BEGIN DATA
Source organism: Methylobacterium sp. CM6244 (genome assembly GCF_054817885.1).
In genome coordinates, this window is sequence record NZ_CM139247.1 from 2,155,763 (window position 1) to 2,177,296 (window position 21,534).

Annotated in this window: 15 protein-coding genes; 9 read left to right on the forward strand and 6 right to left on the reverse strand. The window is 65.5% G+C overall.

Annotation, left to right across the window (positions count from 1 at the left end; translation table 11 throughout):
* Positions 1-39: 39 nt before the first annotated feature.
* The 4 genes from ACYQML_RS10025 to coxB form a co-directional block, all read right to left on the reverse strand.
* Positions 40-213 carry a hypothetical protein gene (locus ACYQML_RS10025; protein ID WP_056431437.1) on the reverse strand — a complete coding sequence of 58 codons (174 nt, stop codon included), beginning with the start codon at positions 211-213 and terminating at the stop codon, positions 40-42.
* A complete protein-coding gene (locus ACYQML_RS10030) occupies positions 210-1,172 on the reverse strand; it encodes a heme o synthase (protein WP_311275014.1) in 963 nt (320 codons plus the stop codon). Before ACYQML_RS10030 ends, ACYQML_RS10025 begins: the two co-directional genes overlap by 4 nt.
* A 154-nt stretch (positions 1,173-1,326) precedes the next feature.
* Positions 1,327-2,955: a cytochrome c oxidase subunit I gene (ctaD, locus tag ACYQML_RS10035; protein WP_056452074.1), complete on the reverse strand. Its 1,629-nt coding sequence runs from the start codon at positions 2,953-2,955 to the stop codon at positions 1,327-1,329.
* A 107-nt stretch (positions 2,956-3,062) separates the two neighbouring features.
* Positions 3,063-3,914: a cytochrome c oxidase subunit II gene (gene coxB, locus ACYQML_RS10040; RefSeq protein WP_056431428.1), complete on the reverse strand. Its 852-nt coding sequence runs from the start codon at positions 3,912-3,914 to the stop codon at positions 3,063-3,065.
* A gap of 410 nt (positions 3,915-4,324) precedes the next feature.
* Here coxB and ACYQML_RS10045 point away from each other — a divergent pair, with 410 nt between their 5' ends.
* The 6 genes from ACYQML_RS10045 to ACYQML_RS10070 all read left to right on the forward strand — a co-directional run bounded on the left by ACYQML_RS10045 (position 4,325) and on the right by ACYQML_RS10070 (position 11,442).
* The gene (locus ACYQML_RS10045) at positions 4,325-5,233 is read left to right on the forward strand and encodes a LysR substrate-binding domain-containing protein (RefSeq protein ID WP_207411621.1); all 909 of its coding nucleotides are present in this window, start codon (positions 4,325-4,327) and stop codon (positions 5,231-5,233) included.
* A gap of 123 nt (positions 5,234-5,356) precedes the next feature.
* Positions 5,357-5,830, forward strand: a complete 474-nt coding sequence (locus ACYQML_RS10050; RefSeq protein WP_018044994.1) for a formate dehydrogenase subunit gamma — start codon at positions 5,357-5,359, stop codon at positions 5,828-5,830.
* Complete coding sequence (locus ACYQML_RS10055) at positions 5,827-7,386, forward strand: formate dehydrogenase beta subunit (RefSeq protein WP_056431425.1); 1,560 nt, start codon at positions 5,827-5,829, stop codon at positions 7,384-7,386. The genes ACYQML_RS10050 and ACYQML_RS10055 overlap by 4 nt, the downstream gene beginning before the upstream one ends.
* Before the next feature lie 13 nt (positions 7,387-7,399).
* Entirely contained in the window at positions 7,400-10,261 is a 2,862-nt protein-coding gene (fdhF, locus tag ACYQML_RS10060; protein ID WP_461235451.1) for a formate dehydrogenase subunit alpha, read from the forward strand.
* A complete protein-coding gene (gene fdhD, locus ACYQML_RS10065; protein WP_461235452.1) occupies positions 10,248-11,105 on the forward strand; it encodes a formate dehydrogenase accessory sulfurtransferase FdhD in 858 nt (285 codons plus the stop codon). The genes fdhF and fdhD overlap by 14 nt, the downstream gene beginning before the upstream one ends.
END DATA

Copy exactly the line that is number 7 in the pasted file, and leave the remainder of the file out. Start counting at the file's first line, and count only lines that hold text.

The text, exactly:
* Positions 40-213 carry a hypothetical protein gene (locus ACYQML_RS10025; protein ID WP_056431437.1) on the reverse strand — a complete coding sequence of 58 codons (174 nt, stop codon included), beginning with the start codon at positions 211-213 and terminating at the stop codon, positions 40-42.